Lawyers cut out by consumers not realising their problems are ‘legal’, survey finds

High street: legal education, and wider and more accessible legal services required

Consumers do not realise that many of the problems they face are ‘legal’ and so do not consider approaching a lawyer for help, new research has revealed.

The survey carried out by the Legal Services Research Centre (part of the Legal Services Commission) and University College London is in a series of essays from various commentators published by the Legal Services Board until the title “The future of the legal services sector – emerging thinking”.

The survey of 1,031 people aimed to get behind the findings of previous ‘legal needs’ surveys, which have until now stopped at identifying the kinds of problems consumers approach lawyers about, by asking why this is.

The researchers found: “Overall, whereas respondents said they would seek help from a lawyer in relation to 44% of problems characterised as ‘legal’, the same was true of only 11% of problems not characterised as such.”

The survey found that the percentage of respondents who said they would seek help from the broader advice sector was similar overall, however problems were characterised. The researchers said this demonstrated the importance of the advice sector to the accessibility of legal services.

The researchers concluded: “Although we live in a law-thick world, we may not necessarily perceive the world in this way, and this impacts upon patterns of access to legal services. Why people characterise some problems as legal, but not others, is therefore a matter of considerable interest, with important policy implications. To the extent characterisation is linked to people’s understanding of the law, it raises questions around public legal education. To the extent it is linked to problem severity, or the stage that problems have reached, it raises questions around the accuracy of people’s cost-benefit assessments and the appropriateness of characterisations. To the extent it is linked to the supply of traditional legal services, it raises questions around the functioning of the legal services market.”

An essay by Jon Trigg, formerly of leading non-lawyer advice provider A4e, argued that new entrants to the legal market will mean “more quality, capacity and consumer choice” and that offering integrated and accessible one-stop legal services – the concept of consumers being able to buy legal services alongside their weekly shop – “will ultimately drive down costs for consumers and government”.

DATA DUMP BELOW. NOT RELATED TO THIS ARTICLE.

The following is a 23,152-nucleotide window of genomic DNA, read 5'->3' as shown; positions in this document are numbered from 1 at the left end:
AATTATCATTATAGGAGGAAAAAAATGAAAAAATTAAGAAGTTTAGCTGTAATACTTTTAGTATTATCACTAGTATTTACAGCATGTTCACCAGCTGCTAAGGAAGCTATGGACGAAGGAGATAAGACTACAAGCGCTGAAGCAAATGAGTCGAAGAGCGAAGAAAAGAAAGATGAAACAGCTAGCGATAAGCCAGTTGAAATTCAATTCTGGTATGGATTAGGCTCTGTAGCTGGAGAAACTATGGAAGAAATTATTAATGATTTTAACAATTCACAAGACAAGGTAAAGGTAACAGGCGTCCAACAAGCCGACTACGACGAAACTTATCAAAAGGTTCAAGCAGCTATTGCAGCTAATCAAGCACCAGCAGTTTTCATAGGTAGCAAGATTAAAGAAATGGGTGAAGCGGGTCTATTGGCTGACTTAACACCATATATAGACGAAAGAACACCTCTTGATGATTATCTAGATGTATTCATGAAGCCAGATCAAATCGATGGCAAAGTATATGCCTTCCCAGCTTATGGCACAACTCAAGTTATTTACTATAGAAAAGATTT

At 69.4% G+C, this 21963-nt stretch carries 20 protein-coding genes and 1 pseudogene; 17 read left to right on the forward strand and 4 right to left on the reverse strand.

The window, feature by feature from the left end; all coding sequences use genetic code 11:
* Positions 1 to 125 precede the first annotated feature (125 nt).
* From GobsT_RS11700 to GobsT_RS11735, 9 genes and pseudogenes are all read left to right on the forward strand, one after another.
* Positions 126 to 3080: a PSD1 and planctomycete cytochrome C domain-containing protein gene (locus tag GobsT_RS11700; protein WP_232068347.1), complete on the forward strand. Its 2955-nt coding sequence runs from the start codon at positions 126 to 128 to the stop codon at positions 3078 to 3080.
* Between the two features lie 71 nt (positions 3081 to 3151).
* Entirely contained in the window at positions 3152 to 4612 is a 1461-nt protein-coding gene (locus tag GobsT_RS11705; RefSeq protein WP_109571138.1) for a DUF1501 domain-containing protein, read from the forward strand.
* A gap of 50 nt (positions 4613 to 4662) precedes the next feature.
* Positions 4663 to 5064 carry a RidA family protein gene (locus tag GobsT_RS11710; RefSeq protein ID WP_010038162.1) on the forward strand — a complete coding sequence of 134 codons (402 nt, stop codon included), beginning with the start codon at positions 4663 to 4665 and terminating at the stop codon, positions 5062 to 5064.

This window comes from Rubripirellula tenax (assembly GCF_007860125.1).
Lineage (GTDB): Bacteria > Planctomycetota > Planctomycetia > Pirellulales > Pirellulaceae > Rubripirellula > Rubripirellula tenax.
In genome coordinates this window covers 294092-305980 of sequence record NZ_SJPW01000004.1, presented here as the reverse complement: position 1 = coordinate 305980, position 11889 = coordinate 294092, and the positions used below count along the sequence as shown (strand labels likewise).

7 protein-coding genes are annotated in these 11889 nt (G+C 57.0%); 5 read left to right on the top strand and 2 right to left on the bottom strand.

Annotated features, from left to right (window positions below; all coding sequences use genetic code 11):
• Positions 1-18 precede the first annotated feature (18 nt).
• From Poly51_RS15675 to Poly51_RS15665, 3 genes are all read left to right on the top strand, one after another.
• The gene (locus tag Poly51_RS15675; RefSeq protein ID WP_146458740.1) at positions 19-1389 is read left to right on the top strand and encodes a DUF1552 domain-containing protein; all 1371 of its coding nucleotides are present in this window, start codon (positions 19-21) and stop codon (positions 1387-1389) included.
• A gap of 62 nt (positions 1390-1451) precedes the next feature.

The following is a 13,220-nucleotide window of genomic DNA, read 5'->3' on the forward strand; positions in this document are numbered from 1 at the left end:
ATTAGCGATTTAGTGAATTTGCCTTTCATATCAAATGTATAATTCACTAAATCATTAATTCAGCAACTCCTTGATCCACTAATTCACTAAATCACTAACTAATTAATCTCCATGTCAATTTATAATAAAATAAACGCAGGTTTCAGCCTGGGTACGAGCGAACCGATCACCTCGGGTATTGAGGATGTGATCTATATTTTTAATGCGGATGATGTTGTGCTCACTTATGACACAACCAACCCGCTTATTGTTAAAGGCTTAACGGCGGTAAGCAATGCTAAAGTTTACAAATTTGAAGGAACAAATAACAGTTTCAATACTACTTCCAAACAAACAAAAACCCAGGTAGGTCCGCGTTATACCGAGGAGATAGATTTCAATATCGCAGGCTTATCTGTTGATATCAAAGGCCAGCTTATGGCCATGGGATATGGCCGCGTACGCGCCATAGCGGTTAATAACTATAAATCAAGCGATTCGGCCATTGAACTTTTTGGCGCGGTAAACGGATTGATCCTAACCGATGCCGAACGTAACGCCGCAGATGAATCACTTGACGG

He added: “A4e is acutely aware of the advantages of integrating services because our experiences have informed us that people have clusters of problems which requiring a joining-up of services. The Community Legal Advice telephone advice service has demonstrated that high-quality advice can be provided across social welfare law (including emotive areas such as family law) through a £50 hourly rate.” He also pointed towards the Community Legal Advice Centres in Leicester and Hull, which offer a one-stop shop approach.

In her essay, Carolyn Regan, former chief executive of Legal Services Commission, argued that competition introduced by the Legal Services Act would encourage innovation and ensure greater efficiency.

She added: “Moving in the same direction as other services for the public, [legal aid services] must be more flexible, provided in a different ways, with many more partnerships across different professions. People expect to have a range of easily-accessible information about their options which does not rely exclusively on face-to-face advice. They are interested less in how this achieved, than the quality and convenience of the service they receive. Clients and their advisors need to be able to ring helplines and go to websites for clear and accessible information about rights, responsibilities and solutions, including mediation, a legal problem diagnostic service, online tools, for example, in drafting legal documents, incorporating the necessary support for those less able to use these tools themselves.

“In family law, for example, there could be the facility to make appointments directly with family counsellors and mediators via the same website that gives you access to legal services. These facilities must anticipate and provide the necessary links with other providers (public, private and not for profit), such as those that help find accommodation, advise on benefits etc.”

The essays also cover issues such as training lawyers of the future, legal process outsourcing, the prospects for external investment (written by Tony Williams of Jomati, a Legal Futures Associate) and the rewards of being a ‘virtual’ law firm.

Download the papers from the Legal Services Board here.

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